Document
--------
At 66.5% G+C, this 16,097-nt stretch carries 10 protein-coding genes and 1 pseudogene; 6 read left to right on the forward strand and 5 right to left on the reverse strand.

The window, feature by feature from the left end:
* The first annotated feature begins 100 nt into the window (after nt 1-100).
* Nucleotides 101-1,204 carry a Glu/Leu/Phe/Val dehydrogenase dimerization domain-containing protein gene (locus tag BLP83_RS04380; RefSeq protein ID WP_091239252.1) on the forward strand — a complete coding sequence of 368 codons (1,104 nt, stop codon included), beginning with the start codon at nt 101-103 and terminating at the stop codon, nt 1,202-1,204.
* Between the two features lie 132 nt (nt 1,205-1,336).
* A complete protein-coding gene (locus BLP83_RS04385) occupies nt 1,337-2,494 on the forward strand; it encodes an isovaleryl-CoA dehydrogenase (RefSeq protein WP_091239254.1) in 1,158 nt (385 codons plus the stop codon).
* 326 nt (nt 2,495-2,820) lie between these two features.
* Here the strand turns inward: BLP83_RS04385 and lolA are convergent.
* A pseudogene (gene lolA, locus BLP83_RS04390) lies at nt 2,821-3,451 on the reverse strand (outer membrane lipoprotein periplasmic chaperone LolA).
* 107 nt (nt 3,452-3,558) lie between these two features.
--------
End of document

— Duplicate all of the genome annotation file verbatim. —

At 66.5% G+C, this 16,097-nt stretch carries 10 protein-coding genes and 1 pseudogene; 6 read left to right on the forward strand and 5 right to left on the reverse strand.

The window, feature by feature from the left end:
* The first annotated feature begins 100 nt into the window (after nt 1-100).
* Nucleotides 101-1,204 carry a Glu/Leu/Phe/Val dehydrogenase dimerization domain-containing protein gene (locus tag BLP83_RS04380; RefSeq protein ID WP_091239252.1) on the forward strand — a complete coding sequence of 368 codons (1,104 nt, stop codon included), beginning with the start codon at nt 101-103 and terminating at the stop codon, nt 1,202-1,204.
* Between the two features lie 132 nt (nt 1,205-1,336).
* A complete protein-coding gene (locus BLP83_RS04385) occupies nt 1,337-2,494 on the forward strand; it encodes an isovaleryl-CoA dehydrogenase (RefSeq protein WP_091239254.1) in 1,158 nt (385 codons plus the stop codon).
* 326 nt (nt 2,495-2,820) lie between these two features.
* Here the strand turns inward: BLP83_RS04385 and lolA are convergent.
* A pseudogene (gene lolA, locus BLP83_RS04390) lies at nt 2,821-3,451 on the reverse strand (outer membrane lipoprotein periplasmic chaperone LolA).
* 107 nt (nt 3,452-3,558) lie between these two features.